Gardening Articles: Edibles :: Vegetables

Troubleshooting Cucumber Problems

by Charlie Nardozzi

Cucumbers are the quintessential summer crop. The crisp, juicy fruits are great sliced in salads, used raw in dips, or just eaten out of your hand with a little salt and pepper. However, gardeners may have noticed that some years you get so many fruits you're giving them away, while other years production is limited by insects, disease, and unfavorable weather.

If you're tired of battling pests and the weather while only getting a spotty crop, try these troubleshooting tips.

Poor Pollination

Like all vegetables in the Cucurbitacea family (squash, pumpkins, melons, gourds), cucumbers produce separate male and female flowers on each plant. In order to get fruit, bees and other pollinating insects need to visit the flowers. But if the weather is too cloudy or cold, the bees don't fly and your flowers don't get pollinated. Also, there has been a dramatic population decline in the number of bees and other pollinating insects due to diseases and predatory insects, so the chances of them finding your cucumber flowers is reduced.

Some cucumber varieties have been bred to produce all-female plants (called "gynecious"), which have mostly female flowers. This increases the chance that the plants will produce fruit. Each packet of all-female cucumbers comes with a male pollinator variety that needs to be planted, too, to insure proper pollination. Some good gynecious varieties to grow include:

'Slice Master Hybrid' - This early-maturing slicer produces heavy yields in spite of the weather.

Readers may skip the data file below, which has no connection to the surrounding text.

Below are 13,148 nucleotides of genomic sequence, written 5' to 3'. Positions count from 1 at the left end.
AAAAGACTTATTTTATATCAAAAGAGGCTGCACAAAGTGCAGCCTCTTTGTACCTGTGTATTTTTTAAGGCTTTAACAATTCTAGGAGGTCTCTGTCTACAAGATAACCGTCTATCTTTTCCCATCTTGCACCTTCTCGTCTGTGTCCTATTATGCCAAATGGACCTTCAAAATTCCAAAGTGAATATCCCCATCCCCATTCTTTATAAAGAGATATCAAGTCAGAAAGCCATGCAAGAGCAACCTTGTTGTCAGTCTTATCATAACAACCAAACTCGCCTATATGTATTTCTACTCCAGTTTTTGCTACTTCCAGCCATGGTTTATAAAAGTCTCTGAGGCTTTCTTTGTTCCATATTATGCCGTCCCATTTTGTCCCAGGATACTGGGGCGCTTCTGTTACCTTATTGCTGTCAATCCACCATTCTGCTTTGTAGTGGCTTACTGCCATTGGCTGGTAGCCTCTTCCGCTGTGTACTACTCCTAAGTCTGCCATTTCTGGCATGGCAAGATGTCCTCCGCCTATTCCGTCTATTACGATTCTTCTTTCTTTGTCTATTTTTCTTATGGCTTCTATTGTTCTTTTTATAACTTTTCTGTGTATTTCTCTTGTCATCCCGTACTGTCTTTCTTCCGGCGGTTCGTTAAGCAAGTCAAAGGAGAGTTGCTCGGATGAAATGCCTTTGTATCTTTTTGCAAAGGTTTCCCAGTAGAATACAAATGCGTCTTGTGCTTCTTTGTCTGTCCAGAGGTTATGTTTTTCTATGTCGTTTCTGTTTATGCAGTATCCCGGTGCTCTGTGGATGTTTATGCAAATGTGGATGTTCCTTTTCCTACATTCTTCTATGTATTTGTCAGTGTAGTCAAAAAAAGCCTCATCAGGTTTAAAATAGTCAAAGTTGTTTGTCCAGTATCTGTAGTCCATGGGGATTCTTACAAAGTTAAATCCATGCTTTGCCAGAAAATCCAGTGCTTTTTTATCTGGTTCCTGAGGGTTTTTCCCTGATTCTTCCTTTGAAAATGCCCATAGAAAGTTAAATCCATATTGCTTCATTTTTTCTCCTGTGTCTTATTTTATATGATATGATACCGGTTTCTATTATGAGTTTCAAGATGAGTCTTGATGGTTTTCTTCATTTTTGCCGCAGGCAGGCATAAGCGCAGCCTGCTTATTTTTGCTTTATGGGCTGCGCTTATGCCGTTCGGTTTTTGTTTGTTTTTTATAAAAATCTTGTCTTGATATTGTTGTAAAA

'Orient Express Hybrid' - This variety produces nonbitter, slicing, 14-inch-long fruits with good "crunch" and disease tolerance.

'Olympian Hybrid' - This early-maturing slicer has great disease resistance, making it widely adapted.

But the all-female plants still depend on bees and pollination to yield fruit. So to reduce the need for pollinators, breeders have also created parthenocarpic varieties, which produce plants with all female flowers that are self-fertile, meaning they don't need pollination to produce fruit. While many need to be grown in a greenhouse to produce the best quality fruit, there are some new varieties that can be grown in the home garden as well. Here are a few of them:

'Diva Hybrid' - This variety is an All-America Selections winner that produces sweet, nonbitter, crisp-textured 4- to 5-inch-long slicing cucumbers. The plants are resistant to scab and tolerant of powdery and downy mildews.

'Tyria Hybrid' - This Dutch greenhouse variety grows equally well indoors and outdoors. The 14-inch-long, lightly ribbed, dark green fruits are nonbitter.

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